6. Hi, I enjoyed reading your blog. I was surprised Komatsuna grown in the West. We usually eat it with miso soup, a staple diet in Japan. If you do like Komatsuna, I suggest you try "Shungiku" and "Mizuna" (potherb mustard) which are not bitter, can be harvested in just over a month and make great salads. You'll find photos of these somewhere in my blog.

  7. Gururaj, thanks. It really isn't grown much here. I've never seen it at a grocery store. But that is the joy of gardening. You can find seeds for just about anything. I do grow mizuna and I do love it in salads. I had to look up Shungiku though. I'd never heard of it. Maybe that will be one of next year's new greens.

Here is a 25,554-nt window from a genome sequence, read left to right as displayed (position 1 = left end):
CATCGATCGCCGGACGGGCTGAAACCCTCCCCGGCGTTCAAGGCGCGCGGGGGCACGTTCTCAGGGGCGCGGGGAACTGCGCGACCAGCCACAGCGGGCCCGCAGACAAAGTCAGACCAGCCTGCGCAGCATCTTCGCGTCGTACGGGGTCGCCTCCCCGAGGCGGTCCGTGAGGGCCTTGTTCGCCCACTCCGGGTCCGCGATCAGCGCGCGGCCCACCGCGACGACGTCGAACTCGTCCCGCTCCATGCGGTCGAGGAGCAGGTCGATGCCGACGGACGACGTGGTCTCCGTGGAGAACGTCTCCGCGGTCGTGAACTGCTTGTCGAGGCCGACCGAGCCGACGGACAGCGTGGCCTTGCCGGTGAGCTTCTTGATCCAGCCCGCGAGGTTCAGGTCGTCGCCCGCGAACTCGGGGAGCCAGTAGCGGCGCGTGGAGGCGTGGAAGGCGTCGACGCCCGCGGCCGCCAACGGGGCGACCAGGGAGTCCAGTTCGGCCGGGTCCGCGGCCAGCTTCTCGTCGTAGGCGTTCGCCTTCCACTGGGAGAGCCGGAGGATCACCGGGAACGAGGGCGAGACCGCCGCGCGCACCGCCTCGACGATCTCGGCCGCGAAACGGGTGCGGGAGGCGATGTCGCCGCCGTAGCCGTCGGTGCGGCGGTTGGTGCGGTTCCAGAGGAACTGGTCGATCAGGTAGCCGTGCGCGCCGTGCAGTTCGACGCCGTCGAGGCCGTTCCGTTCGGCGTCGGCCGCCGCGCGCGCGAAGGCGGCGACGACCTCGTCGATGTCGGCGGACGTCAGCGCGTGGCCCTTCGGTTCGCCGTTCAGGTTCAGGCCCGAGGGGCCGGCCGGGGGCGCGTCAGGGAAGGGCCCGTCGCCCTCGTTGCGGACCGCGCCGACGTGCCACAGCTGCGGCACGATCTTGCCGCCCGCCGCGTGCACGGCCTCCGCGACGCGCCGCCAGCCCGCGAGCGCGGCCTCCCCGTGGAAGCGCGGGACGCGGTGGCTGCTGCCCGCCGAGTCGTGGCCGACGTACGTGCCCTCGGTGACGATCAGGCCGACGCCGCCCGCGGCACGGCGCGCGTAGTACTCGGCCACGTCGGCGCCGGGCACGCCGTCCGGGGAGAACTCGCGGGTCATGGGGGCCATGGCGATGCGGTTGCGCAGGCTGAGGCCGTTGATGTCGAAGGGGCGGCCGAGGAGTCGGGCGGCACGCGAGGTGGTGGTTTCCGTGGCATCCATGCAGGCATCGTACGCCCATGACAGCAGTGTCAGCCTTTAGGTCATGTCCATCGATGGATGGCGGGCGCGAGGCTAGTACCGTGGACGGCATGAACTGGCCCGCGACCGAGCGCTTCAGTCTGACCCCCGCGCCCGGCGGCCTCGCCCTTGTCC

8. I've had a lot of luck catching slugs with grapefruit rind halves. Just put them in the garden open side down and visit them occasionally during the night to collect the varmits. But my best "trick" is to protect the slug & snail-eating snail which tracks down its prey. You can tell it from destructive snails by its shell, which spirals out from its body to form a cone. Treasure these! Soon after I spotted one in my garden, a severe slug infestation that was here when I moved here (they were even crawling up the walls!) was reduced to a negligible problem.